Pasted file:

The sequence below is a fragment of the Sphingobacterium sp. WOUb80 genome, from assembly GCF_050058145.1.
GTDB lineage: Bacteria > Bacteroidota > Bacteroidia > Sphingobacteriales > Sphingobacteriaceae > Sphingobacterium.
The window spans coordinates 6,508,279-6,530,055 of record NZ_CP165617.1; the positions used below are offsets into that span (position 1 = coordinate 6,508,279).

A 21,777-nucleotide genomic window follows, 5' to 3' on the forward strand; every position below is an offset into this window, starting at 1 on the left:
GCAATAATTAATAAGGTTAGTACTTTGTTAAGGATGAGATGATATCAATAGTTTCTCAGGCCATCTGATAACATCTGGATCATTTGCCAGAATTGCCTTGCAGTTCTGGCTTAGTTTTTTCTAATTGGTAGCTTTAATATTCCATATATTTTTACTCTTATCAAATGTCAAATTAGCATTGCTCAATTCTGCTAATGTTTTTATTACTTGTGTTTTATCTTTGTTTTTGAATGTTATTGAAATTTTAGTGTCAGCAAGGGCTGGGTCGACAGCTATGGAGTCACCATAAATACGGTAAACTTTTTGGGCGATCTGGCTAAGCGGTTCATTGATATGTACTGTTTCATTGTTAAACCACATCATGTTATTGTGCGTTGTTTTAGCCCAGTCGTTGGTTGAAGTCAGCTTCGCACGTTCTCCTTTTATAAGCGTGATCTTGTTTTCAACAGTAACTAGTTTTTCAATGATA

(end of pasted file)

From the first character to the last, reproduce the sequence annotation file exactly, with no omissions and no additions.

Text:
The sequence below is a fragment of the Sphingobacterium sp. WOUb80 genome, from assembly GCF_050058145.1.
GTDB lineage: Bacteria > Bacteroidota > Bacteroidia > Sphingobacteriales > Sphingobacteriaceae > Sphingobacterium.
The window spans coordinates 6,508,279-6,530,055 of record NZ_CP165617.1; the positions used below are offsets into that span (position 1 = coordinate 6,508,279).

A 21,777-nucleotide genomic window follows, 5' to 3' on the forward strand; every position below is an offset into this window, starting at 1 on the left:
GCAATAATTAATAAGGTTAGTACTTTGTTAAGGATGAGATGATATCAATAGTTTCTCAGGCCATCTGATAACATCTGGATCATTTGCCAGAATTGCCTTGCAGTTCTGGCTTAGTTTTTTCTAATTGGTAGCTTTAATATTCCATATATTTTTACTCTTATCAAATGTCAAATTAGCATTGCTCAATTCTGCTAATGTTTTTATTACTTGTGTTTTATCTTTGTTTTTGAATGTTATTGAAATTTTAGTGTCAGCAAGGGCTGGGTCGACAGCTATGGAGTCACCATAAATACGGTAAACTTTTTGGGCGATCTGGCTAAGCGGTTCATTGATATGTACTGTTTCATTGTTAAACCACATCATGTTATTGTGCGTTGTTTTAGCCCAGTCGTTGGTTGAAGTCAGCTTCGCACGTTCTCCTTTTATAAGCGTGATCTTGTTTTCAACAGTAACTAGTTTTTCAATGATA